March 17, 2003
On the wearin' of the green
So today is Saint Patrick's Day, a day for the wearin' of the green, when people say things like "Begorrah!" and "Erin go bragh!" (whatever they mean) and the general spirit is that Everyone Is Irish On Saint Patrick's Day. It's a day for green hair, green beer, and green rivers. The luck of the Irish, the Order of Hibernia, corned beef and cabbage, bagpipes and berets...you get the idea.
As someone who actually is part Irish (though far removed from any sense of ethnic identity), I'm always amused by Saint Patrick's Day. It's amazing how a Catholic feast day that celebrates the life of a man whose mission was converting pagans has turned into a secular excuse for partying and commercialism. How did we get here?
Well, I don't know the answer to that question. What I do know is that a hundred years ago, Irish immigrants faced all kinds of discrimination - one reason why there's a stereotyped Irish police officer is because such dangerous jobs were the only ones available to them. To go from that to Everyone Is Irish On Saint Patrick's Day is pretty incredible, I think.
Of course, one of the costs of such societal acceptance is a distancing from the original meaning of the holiday and the culture that spawned it. I'm willing to bet that only the more serious Catholic revelers could explain the significance of the shamrock (its three leaves symbolize the Holy Trinity), for example. As the holiday and its heritage become more mainstream, the details get blurred and eventually caricatured. Not that this is necessarily a bad thing - it's a true sign that a group is no longer considered marginal when a school nickname like The Fighting Irish and its associated icons are considered a source of pride rather than a cause for protest.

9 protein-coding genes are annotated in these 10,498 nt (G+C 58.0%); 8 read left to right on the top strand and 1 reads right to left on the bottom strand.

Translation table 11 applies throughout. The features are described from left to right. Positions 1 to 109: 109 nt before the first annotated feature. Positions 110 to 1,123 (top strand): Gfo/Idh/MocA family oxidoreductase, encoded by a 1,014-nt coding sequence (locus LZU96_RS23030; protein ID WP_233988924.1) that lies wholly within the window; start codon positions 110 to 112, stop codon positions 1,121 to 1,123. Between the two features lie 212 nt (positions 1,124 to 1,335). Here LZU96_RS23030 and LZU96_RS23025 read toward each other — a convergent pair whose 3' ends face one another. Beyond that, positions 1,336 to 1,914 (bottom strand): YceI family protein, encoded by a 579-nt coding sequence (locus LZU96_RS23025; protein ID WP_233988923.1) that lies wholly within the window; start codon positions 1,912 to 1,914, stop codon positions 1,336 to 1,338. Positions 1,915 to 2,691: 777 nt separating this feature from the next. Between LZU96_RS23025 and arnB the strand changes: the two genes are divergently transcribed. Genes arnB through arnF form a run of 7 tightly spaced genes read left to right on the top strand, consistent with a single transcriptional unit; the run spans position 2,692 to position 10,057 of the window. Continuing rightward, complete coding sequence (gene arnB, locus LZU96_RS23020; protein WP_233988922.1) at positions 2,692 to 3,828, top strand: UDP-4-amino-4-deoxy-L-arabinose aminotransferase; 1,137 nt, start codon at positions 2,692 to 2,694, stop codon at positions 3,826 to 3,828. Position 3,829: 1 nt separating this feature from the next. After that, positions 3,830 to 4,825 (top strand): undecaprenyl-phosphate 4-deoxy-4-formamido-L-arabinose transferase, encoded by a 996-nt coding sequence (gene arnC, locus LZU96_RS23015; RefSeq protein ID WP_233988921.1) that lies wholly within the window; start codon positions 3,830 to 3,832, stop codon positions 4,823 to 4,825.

I'm not personally convinced that that's all for the good, but I don't see any point in complaining. I am left to wonder, however, if other ethnic-in-origin celebrations will someday be fully coopted by the great melting pot as St. Patrick's Day and
Posted by Charles Kuffner on March 17, 2003 to Society and cultcha
Shrove TuesdayMardi Gras have been, and if their respective celebrants will be as happy about it. In other words, if a hundred years' hence we say that Everyone Is Mexican On Cinco de Mayo and Everyone Is Chinese On Chinese New Year, will we consider that a good thing or a bad thing?